On cost-cutting, “much of the easy stuff is done,” said Mark Alexander, a former senior technology and operations executive at Bank of America. “Banks now need to think about doing something different and transformational.”

European banks including Barclays PLC and Société Générale SA have said they are working with technology providers to outsource and share some trading back-office operations in Europe.

Financial-services firms spend as much as $24 billion annually on post-trade operations, or what is known in the industry as activity that occurs “south of the trade blotter,” according to a study by technology firm Broadridge Financial Solutions Inc.

A shared-processing venture would potentially allow banks to cut or reassign thousands of back-office workers. Each firm would keep scores of risk managers, programmers and traders focused on making trades happen.

Joint ventures involving rival banks are complex, though. A couple of years ago, about 10 banks tried to create just such a post-trade with clearinghouses including the Depository Trust & Clearing Corp. Those talks foundered because there were too many different views about what the finished product would do and the technology that would underpin it.

The latest idea is to narrow the group. The Scalpel discussions also involve a recently formed investment firm called Motive Partners, the people familiar with the matter said. Motive is led by bank-technology veterans including Morgan Stanley and Goldman alum Stephen Daffron,  and former Fidelity National Information Services Inc. executives Rob Heyvaert and Michael Hayford.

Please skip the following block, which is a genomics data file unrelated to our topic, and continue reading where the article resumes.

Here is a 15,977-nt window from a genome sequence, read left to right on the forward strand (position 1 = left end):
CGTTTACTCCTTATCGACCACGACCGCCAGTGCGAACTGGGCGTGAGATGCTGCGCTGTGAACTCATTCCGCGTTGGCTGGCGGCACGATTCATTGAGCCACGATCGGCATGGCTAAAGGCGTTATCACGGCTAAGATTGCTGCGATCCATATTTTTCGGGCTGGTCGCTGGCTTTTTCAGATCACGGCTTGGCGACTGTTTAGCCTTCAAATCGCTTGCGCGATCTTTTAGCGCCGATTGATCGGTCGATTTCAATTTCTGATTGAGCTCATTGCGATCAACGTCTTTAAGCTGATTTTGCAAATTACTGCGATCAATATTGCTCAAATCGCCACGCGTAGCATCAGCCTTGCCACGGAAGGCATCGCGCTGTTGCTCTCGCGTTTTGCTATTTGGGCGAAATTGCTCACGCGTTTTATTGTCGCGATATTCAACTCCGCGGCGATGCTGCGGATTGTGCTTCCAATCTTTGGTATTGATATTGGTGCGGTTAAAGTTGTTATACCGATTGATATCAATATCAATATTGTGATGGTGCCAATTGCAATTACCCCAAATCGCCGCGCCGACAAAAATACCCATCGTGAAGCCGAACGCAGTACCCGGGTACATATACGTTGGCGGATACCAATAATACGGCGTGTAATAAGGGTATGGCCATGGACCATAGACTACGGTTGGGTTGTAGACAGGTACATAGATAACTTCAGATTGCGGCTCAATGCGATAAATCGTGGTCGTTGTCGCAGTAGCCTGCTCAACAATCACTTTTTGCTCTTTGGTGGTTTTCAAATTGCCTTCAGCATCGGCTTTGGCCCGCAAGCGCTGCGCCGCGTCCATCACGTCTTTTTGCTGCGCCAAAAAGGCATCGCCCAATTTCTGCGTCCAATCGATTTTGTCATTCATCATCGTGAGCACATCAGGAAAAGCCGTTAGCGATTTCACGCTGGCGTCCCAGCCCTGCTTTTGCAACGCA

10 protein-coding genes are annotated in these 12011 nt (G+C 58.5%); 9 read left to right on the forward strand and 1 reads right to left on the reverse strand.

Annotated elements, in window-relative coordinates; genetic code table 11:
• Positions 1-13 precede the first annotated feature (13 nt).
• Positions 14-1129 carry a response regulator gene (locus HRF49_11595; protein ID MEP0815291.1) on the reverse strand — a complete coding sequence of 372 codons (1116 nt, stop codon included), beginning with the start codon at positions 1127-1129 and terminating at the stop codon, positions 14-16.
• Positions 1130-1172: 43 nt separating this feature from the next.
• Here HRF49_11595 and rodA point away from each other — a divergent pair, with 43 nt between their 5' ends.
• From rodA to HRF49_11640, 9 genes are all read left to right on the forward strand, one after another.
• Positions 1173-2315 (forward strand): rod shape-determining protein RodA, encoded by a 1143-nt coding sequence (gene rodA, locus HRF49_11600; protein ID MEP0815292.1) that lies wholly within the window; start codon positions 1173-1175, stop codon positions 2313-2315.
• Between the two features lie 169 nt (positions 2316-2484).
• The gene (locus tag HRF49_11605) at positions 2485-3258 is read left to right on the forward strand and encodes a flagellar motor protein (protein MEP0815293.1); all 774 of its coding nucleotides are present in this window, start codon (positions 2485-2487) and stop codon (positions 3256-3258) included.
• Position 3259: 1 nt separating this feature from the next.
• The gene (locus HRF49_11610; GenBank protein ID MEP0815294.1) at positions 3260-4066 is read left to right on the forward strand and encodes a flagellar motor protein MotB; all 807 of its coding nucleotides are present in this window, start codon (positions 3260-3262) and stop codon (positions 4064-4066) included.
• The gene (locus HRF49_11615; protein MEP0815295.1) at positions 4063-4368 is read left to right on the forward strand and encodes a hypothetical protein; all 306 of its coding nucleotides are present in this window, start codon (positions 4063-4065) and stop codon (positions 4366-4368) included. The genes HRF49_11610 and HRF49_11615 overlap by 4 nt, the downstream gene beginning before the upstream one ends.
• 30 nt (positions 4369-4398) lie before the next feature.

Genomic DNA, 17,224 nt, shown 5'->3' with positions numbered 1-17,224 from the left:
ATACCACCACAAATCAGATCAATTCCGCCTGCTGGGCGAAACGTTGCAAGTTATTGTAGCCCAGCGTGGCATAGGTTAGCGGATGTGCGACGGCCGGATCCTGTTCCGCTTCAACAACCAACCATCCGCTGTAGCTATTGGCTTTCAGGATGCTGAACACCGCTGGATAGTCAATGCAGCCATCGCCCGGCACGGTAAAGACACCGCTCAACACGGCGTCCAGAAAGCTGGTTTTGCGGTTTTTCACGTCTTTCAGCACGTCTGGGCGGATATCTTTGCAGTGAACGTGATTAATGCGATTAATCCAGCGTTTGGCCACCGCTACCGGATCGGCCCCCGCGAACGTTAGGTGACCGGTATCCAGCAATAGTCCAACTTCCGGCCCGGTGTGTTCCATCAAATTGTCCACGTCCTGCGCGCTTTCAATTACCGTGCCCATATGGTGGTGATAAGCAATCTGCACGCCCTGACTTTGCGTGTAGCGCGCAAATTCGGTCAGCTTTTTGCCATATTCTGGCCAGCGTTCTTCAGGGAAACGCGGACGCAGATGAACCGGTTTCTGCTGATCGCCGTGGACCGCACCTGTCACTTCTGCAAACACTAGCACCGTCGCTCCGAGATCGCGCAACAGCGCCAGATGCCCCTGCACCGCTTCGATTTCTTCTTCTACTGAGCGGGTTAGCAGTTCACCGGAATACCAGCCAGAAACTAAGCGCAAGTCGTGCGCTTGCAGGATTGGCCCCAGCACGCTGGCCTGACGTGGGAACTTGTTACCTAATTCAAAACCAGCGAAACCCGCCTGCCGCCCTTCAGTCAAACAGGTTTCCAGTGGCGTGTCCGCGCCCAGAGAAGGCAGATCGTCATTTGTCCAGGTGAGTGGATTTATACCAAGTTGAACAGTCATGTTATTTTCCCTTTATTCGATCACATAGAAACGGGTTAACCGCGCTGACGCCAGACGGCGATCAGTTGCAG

Banks have previously collaborated on combining back-office functions. In the 1970s, securities firms created a clearinghouse to reduce and then computerize mountains of paper trading tickets. The result was the DTCC, which handles trillions of dollars of securities transactions daily.

Over the past two years, collaboration has accelerated again. Banks recently created joint utilities for things like anti-money-laundering compliance procedures and sharing basic underlying information about stocks and bonds.

“The banking industry must find ways to structurally lower costs,” UBS Group AG Chief Executive Sergio Ermotti told analysts last year. He says the way to achieve it is “closer collaboration between financial institutions.”

https://www.wsj.com/articles/project-scalpel-behind-big-banks-plan-to-save-2-billion-1490607000

Yuan Pares Record Rally as Goldman Says Now’s the Time to Sell — The yuan is likely to weaken this year as capital outflows continue

January 6, 2017
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January 5, 2017, 8:32 PM EST January 6, 2017, 3:53 AM EST
  • Offshore rate tumbles as much as 1.1%, most in a year
  • PBOC strengthens fixing less than forecasts from Mizuho, ANZ

What’s Triggering the Rally in the Yuan?

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The offshore yuan pared its record weekly rally as China’s central bank raised its fixing less than projected and some analysts reiterated their bearish views on the currency.

The exchange rate fell as much as 1.1 percent to 6.8623 a dollar in Hong Kong, the most since this day last year, after a 2.5 percent surge over the past two sessions. Goldman Sachs Group Inc. advised clients that the best times to bet against the yuan have tended to be after interventions that flushed out bearish positions, or when China concerns were off traders’ radar screens.

Yuan short sellers were squeezed in Hong Kong this week after interbank borrowing rates soared, the dollar weakened and Bloomberg News reported that Chinese policy makers are preparing contingency plans to support the exchange rate. The move widened the offshore yuan’s premium over the onshore rate to 1.6 percent, the most since February last year. While borrowing rates in Hong Kong remained elevated on Friday, a broad recovery in the U.S. currency eased some of the pressure on bears.